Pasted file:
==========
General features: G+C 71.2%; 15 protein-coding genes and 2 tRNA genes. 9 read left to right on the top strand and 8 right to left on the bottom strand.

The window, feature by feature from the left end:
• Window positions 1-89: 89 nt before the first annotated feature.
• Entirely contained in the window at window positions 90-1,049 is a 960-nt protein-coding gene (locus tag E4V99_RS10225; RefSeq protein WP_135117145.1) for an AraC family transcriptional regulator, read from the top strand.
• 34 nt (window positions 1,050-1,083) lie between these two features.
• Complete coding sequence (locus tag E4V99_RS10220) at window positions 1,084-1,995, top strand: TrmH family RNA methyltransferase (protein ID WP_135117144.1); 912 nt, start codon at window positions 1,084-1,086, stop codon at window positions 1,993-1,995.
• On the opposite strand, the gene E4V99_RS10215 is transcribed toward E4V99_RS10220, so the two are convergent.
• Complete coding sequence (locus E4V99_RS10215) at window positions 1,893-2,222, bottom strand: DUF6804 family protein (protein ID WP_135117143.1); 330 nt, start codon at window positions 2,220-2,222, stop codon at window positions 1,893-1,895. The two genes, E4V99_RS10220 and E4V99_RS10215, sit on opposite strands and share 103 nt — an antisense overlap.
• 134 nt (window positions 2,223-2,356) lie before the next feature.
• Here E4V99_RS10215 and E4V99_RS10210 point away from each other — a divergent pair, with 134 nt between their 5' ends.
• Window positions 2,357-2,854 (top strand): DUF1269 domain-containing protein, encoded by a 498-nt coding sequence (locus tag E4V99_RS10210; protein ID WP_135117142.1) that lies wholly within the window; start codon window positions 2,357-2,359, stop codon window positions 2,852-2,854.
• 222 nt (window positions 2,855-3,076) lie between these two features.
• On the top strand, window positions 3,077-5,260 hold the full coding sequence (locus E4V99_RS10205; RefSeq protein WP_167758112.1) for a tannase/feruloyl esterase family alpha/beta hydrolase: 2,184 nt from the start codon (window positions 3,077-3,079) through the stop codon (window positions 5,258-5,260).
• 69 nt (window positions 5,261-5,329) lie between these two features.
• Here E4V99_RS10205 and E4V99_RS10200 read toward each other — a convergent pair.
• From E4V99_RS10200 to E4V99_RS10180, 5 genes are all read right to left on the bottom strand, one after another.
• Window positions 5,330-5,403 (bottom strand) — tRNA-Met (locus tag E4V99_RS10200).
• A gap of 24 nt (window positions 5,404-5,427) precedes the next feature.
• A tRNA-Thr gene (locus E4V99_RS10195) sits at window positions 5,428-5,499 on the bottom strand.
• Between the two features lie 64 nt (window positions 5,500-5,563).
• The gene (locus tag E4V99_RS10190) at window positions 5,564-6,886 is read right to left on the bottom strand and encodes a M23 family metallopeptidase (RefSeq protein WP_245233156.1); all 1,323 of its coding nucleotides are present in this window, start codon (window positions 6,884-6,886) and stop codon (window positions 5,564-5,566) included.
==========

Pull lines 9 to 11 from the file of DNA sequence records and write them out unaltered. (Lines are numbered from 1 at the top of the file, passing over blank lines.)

• 134 nt (window positions 2,223-2,356) lie before the next feature.
• Here E4V99_RS10215 and E4V99_RS10210 point away from each other — a divergent pair, with 134 nt between their 5' ends.
• Window positions 2,357-2,854 (top strand): DUF1269 domain-containing protein, encoded by a 498-nt coding sequence (locus tag E4V99_RS10210; protein ID WP_135117142.1) that lies wholly within the window; start codon window positions 2,357-2,359, stop codon window positions 2,852-2,854.